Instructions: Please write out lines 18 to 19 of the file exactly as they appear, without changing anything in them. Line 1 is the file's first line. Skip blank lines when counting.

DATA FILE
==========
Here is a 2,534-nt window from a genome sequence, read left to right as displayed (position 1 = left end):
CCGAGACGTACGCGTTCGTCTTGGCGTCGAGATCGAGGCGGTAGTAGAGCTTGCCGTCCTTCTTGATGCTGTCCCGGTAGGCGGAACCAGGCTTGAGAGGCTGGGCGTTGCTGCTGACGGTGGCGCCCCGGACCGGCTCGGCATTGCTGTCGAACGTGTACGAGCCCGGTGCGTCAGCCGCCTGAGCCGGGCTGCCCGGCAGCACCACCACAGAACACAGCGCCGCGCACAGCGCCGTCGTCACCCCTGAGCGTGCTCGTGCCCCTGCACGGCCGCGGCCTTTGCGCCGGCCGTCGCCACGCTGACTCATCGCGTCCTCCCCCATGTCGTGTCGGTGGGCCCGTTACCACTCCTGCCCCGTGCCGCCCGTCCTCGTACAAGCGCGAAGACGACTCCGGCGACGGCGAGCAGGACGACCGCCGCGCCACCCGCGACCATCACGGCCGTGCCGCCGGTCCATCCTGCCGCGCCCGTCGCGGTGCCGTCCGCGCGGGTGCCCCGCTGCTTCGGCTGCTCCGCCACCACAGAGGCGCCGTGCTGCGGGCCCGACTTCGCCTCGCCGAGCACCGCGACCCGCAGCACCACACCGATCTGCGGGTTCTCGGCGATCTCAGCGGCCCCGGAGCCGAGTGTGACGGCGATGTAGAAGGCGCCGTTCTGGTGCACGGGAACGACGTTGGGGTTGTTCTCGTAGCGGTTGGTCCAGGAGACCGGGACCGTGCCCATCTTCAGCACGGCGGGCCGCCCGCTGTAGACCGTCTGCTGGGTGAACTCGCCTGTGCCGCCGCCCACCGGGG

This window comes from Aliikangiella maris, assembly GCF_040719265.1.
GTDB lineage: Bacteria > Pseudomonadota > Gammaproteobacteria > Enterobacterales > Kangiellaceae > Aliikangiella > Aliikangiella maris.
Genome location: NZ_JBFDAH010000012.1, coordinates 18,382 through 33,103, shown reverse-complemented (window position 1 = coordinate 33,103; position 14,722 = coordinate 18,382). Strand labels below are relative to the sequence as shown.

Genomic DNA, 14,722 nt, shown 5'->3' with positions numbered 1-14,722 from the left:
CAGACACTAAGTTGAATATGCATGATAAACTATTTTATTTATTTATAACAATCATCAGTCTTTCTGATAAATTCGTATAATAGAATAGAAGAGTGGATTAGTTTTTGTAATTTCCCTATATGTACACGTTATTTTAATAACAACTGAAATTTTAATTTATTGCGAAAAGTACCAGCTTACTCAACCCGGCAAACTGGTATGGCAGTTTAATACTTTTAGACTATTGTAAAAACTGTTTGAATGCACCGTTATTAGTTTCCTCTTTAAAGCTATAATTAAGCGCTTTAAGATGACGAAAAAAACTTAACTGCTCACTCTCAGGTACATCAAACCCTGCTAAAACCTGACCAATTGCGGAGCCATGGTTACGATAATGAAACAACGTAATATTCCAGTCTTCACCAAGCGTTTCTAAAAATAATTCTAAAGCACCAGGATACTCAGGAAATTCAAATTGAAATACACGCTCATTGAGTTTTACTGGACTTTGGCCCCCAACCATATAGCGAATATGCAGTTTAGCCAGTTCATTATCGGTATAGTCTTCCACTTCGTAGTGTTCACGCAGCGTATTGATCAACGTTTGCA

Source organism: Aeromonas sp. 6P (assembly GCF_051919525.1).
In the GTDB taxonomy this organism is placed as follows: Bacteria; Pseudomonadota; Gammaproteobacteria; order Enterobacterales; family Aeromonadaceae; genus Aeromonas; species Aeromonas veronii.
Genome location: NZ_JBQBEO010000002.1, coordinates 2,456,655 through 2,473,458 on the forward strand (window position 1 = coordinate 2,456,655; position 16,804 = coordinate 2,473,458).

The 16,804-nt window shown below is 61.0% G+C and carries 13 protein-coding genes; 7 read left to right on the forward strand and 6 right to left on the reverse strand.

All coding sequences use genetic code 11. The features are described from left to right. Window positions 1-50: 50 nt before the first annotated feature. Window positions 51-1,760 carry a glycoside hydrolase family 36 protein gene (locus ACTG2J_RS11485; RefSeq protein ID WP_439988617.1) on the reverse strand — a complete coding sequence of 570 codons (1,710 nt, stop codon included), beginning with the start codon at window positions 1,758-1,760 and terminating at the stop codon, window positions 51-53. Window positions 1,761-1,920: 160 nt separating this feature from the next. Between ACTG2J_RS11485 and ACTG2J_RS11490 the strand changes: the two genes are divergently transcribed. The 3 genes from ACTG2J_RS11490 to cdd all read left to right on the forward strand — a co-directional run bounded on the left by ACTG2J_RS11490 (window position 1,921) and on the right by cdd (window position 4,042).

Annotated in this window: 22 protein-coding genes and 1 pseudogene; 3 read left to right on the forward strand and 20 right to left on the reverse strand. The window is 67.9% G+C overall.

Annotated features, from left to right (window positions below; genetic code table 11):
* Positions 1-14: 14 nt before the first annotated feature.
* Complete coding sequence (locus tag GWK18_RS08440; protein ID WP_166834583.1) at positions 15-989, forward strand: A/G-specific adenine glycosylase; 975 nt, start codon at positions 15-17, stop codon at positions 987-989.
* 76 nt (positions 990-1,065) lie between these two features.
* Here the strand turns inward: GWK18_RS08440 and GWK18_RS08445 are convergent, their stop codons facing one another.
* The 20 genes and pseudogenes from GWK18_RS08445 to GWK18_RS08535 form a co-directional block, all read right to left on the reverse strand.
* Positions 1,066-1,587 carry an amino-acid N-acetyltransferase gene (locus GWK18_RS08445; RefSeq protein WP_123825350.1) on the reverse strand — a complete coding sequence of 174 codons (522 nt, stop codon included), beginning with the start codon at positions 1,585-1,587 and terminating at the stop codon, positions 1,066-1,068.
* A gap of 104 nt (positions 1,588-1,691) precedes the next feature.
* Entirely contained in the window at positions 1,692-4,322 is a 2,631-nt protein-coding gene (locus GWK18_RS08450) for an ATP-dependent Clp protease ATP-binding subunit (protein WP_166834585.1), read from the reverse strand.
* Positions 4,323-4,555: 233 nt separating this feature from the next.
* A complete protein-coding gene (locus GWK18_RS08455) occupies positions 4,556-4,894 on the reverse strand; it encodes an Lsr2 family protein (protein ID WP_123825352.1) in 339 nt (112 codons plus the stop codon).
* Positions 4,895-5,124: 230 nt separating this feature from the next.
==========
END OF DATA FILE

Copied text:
* Here the strand turns inward: GWK18_RS08440 and GWK18_RS08445 are convergent, their stop codons facing one another.
* The 20 genes and pseudogenes from GWK18_RS08445 to GWK18_RS08535 form a co-directional block, all read right to left on the reverse strand.